Officials with the Montana Department of Public Health and Human Services have confirmed the first death associated with the use of vaping, or flavored e-cigarettes.

Public Information Officer Jon Ebelt said the individual was in their late teens with a history of using vaping products, however, the victim’s gender and hometown could not be disclosed due to security concerns.

Ebelt included a personal message from Governor Steve Bullock:

“My heartfelt sympathies go out to the family who has lost a loved one way too soon,” Governor Bullock said. “This tragedy truly hits home. I urge Montanans to take the recommendations being issued by public health officials very seriously until more is known about this public health crisis.”

Updating the statistics in Montana, there have been three confirmed cases of pulmonary illness associated with vaping, and now one death. There have been 26 deaths nationwide as of Wednesday, October 16.

State Medical Officer Dr. Greg Holzman said the search is on for the actual cause of the vaping-related illnesses and deaths.

“That’s the million dollar question that we’re all trying to figure out,” said Dr. Holzman. “Sadly, we don’t have an answer, and that’s where this investigation is headed, so that we can get a handle on this outbreak. We have a broad definition of what might fall into these cases. Hopefully, we’ll get an answer and soon, but at this point in time we don’t have a good understanding of what’s happening. We just know that a lot of people are getting very sick.”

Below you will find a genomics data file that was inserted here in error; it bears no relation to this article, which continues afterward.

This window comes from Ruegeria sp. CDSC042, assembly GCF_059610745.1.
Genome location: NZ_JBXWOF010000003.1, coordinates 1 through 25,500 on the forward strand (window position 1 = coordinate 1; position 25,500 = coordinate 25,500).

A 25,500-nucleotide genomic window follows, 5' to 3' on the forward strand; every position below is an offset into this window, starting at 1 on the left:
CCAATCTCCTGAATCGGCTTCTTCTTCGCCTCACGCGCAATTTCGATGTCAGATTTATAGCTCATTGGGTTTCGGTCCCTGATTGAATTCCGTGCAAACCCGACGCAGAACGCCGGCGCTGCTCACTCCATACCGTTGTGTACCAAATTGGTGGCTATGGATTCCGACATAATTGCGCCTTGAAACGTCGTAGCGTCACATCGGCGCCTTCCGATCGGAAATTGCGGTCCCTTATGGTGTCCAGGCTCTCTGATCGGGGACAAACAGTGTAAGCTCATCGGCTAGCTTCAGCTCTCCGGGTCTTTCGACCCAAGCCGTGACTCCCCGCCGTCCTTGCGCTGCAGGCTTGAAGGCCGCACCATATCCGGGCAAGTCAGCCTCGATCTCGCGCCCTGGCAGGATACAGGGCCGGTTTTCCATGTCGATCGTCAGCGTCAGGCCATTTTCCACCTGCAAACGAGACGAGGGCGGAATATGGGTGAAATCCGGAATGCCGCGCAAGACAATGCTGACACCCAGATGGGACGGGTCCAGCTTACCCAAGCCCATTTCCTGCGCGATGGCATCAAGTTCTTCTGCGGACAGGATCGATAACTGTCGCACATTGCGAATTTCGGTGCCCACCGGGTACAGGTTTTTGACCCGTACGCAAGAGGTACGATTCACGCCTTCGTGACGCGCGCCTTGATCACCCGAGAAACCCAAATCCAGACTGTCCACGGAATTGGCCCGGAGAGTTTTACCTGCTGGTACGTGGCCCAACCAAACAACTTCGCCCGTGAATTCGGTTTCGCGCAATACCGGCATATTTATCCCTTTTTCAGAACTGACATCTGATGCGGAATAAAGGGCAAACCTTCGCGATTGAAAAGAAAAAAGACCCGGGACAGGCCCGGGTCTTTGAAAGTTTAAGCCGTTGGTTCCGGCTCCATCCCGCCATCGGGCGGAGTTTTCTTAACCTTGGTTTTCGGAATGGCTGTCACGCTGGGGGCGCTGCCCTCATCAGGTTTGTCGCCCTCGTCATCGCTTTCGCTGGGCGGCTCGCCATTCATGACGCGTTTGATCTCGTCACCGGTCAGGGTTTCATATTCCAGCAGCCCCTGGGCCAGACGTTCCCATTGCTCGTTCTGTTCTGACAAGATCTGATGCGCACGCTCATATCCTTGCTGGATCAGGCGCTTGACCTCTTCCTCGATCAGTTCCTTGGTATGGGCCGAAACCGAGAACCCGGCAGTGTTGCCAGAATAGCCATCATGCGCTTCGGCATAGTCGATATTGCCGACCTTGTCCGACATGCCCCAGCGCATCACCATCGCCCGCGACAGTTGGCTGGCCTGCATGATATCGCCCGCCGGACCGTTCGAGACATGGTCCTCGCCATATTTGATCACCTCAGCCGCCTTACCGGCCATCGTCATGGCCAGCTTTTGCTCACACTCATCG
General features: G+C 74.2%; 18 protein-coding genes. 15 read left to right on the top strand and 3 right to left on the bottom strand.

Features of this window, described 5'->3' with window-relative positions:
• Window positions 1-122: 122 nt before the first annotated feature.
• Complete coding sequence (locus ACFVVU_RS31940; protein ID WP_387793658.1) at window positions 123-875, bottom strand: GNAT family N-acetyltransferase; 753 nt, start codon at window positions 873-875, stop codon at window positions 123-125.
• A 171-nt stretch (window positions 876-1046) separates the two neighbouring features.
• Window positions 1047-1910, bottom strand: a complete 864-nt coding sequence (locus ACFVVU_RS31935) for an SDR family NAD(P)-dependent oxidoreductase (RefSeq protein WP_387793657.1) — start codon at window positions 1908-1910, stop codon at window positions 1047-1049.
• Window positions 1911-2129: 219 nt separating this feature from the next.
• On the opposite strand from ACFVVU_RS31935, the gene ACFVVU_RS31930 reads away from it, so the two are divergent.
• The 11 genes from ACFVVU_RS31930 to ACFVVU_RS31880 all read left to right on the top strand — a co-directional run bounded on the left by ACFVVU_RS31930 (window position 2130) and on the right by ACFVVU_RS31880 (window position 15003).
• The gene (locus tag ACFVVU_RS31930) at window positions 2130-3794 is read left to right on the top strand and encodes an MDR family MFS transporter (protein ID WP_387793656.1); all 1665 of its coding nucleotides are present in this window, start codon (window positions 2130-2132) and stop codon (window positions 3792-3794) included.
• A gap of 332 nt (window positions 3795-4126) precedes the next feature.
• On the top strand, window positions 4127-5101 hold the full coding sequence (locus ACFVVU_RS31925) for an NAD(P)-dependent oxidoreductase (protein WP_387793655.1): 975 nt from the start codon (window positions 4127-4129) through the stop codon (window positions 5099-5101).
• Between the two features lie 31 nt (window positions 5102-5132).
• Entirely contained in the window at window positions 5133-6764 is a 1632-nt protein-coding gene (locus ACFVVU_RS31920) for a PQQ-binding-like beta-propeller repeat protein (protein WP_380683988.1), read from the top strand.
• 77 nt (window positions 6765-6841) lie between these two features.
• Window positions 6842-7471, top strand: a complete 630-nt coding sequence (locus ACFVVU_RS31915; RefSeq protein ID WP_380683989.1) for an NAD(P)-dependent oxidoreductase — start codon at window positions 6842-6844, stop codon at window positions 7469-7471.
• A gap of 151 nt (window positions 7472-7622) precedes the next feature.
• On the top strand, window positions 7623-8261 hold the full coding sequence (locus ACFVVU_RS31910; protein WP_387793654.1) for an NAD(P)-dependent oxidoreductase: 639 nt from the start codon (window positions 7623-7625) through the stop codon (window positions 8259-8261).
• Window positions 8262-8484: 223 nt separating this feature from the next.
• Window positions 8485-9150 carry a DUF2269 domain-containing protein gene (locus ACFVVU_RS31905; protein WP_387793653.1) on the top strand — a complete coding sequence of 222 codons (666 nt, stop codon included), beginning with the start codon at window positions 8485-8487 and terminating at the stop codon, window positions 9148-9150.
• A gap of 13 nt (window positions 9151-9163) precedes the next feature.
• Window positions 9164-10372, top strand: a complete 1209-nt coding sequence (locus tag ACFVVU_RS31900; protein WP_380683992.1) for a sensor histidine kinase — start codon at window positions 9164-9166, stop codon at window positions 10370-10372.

Holzman again emphasized the importance of ceasing the use of vaping products.

DPHHS State Epidemiologist Laura Williamson asks anyone who may have symptoms of pulmonary disease to save any leftover products so that state officials can test them.

“For those who have been affected, we’re asking them to save their vaping products,” said Williamson. “The DPHHS is working with local health departments across the state and conduct an interview with patients. We’re asking patients in great detail about how they vape and where they bought the vaping products. We’re also asking them if they noticed any changes in their vapes. Do they taste different, do they look different? We’re really trying to get to the bottom of what is causing this illness. We are coordinating with the FDA. They have a lab that is testing these products and we’re working on trying to determine what substance or substances might be causing this illness.”

KGVO News asked Ebelt if the State of Montana has received any official notice of a legal challenge to Governor Bullock’s proposed ban of flavored e-cigarettes set to start on October 22.

“We’re certainly following what’s going across the nation,” said Ebelt. “At this point in time in Montana we don’t have any knowledge of that happening, but if it does, it will go through the court system like it is in other states.”